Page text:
Blood testing is a big part of my clinical practice and in my work with mothers I lean heavily into the ‘test, don’t guess’ approach. As many of my clients will know, I’m usually sending them off for some first line blood tests after our initial appointment, or, if a new client has had recent bloods done with their GP, I want to see the results asap before prescribing, even if the bloods have been deemed ‘normal’ because all too often they are not optimal, even though they might be in range (more on this below).
Testing give us tangible information about what is going on at a biochemical level, helping us to understand where any imbalance lie and how they might be connected to a mother’s symptoms and health concerns.
While I always take a thorough case history in an initial appointment, there are times when I’m surprised by what I see in a client’s blood results, highlighting the importance of testing and not guessing.
Putting together the pieces of someone’s health puzzle, including integrating their test results into the bigger picture of their health, is where the magic happens.
Optimal ranges versus standard ranges
Before we dive into the tests, it’s important to differentiate between the standard reference range provided by the laboratories and the optimal range.
As a naturopath, I’m typically looking at blood results through a narrower lens – the optimal range lens – to interpret test results because there are a few issues with the standard reference ranges.
Firstly, the standard ranges (this being, the ranges printed on your test results and the ranges which your doctor is typically looking at) are formulated by taking the range in which 90% of the population fits. The problem here being that a bit portion of the population isn’t exactly in great health, so these reference ranges tell us nothing about the ideal range for good health.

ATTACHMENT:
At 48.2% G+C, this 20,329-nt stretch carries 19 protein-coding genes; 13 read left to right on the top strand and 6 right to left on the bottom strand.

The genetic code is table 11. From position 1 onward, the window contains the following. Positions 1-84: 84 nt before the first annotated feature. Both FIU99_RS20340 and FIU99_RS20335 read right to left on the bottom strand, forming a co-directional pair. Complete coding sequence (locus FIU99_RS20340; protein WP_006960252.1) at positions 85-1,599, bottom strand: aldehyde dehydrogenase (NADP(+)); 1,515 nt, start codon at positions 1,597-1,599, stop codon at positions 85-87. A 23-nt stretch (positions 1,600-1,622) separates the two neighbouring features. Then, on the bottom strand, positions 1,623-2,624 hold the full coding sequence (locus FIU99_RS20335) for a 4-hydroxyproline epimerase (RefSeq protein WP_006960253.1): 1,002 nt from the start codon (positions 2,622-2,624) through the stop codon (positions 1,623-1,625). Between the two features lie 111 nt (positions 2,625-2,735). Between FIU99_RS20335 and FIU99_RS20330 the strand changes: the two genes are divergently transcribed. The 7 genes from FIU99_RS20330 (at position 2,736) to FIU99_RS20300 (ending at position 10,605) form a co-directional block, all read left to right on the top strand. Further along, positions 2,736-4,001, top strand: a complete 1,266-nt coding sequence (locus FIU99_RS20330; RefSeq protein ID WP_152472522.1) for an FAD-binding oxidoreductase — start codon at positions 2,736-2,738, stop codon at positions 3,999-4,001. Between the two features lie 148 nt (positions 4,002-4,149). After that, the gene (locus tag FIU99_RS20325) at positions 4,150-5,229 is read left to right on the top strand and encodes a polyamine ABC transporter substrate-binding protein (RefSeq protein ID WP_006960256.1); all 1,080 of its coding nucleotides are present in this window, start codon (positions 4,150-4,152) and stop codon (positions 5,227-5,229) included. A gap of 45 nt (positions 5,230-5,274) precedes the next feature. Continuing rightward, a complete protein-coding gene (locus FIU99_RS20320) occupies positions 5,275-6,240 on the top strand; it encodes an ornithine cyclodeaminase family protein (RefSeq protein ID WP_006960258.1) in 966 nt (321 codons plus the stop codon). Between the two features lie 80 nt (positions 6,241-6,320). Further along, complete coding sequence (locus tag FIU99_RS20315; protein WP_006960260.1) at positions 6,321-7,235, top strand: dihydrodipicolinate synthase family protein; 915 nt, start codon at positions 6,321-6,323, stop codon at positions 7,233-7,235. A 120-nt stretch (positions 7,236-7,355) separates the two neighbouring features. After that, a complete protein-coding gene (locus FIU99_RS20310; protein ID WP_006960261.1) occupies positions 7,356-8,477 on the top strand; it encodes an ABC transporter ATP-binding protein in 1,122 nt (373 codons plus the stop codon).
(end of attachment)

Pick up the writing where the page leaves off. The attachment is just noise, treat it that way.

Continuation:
Secondly, when you look more closely at the research on specific markers, optimal ranges can be identified. And they are usually more discerning than the standard ranges.
A perfect example of this is fasting insulin (a marker of blood sugar regulation). The standard reference range is 0-17 mU/L, however, for good glucose control and insulin sensitivity, the research suggests that fasting insulin should be at least under 10 mU/L, or even more ideally between 3-5 mU/L. So, you can see the big gap here.
Most doctors wouldn’t worry about a fasting insulin as long as it’s under 17 mU/L, but I’ve helped women with insulin levels well under 17 (but above ideal) improve their levels and many of their symptoms along with it, like low energy levels, sugar cravings, brain fog, and PMS.
Every mother’s postpartum journey is different and therefore each woman may need her own unique combination of tests, particularly if any symptoms are present. However, these are five of the most common tests I’m ordering for the women I work with based on the important physiology of this stage of life.
Full blood count
The humble full blood count, also known as the full blood exam (FBE) or complete blood count (CBC), is one of the most common blood tests that you’ve probably had done with your doctor if you’ve ever had a blood test. There is so much information that can be gathered from this simple test.
It measures red blood cells, white blood cells, and platelets – some of the major components of our blood.
It’s a really important test for understanding if oxygen delivery to the cells is impaired and if nutrient deficiencies are involved in. Oxygen delivery is a crucial step in our energy production pathways and when it is impaired fatigue is a common symptom.
The red blood cell markers give us information about:
- Iron levels
- B12 levels
- Folate levels
- Other nutrient levels: B6, copper, vitamin C
- Hydration status
- Oxidative stress
The white blood cells, which are some of our immune cells, give us information about:
- Immune activation
- Immune insufficiency
- Potential sources of inflammation
- Food intolerances and allergies
- Stress levels
- Digestive infections (e.g. parasites)